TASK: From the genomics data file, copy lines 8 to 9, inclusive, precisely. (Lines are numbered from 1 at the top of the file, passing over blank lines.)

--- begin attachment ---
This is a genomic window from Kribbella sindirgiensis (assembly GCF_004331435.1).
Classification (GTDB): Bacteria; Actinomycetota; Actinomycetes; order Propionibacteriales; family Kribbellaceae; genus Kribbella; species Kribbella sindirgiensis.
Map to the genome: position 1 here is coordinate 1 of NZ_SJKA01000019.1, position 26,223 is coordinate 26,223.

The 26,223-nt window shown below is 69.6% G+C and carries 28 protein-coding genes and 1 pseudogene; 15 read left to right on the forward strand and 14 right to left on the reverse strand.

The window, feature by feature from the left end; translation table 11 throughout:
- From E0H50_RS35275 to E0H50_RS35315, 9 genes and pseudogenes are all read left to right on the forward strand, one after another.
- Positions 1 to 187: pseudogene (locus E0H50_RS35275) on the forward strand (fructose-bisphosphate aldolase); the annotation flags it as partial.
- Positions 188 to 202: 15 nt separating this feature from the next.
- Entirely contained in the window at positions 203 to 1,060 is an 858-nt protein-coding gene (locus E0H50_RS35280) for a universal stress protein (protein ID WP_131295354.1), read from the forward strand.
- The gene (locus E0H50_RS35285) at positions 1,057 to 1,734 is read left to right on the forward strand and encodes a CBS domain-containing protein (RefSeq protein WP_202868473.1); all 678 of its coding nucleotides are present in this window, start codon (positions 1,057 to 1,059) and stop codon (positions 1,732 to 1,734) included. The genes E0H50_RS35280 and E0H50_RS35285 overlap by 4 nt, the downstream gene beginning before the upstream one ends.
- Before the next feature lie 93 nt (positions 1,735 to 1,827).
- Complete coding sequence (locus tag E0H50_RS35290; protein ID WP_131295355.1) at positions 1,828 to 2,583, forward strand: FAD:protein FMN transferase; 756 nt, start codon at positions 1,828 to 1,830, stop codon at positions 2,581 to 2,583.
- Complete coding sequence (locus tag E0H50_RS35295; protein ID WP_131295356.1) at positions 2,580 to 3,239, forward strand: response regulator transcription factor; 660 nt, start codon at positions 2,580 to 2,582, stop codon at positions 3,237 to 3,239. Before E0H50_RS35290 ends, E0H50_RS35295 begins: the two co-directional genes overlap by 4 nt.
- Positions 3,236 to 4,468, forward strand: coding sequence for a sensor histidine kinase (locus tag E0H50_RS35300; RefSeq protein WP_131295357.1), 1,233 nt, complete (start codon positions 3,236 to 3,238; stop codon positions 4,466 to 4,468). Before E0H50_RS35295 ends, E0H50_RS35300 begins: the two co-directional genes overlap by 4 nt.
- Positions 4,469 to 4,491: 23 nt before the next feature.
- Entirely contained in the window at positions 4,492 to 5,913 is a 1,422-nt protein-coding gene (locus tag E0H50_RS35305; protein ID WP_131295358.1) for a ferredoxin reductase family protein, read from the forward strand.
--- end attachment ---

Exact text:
- Positions 188 to 202: 15 nt separating this feature from the next.
- Entirely contained in the window at positions 203 to 1,060 is an 858-nt protein-coding gene (locus E0H50_RS35280) for a universal stress protein (protein ID WP_131295354.1), read from the forward strand.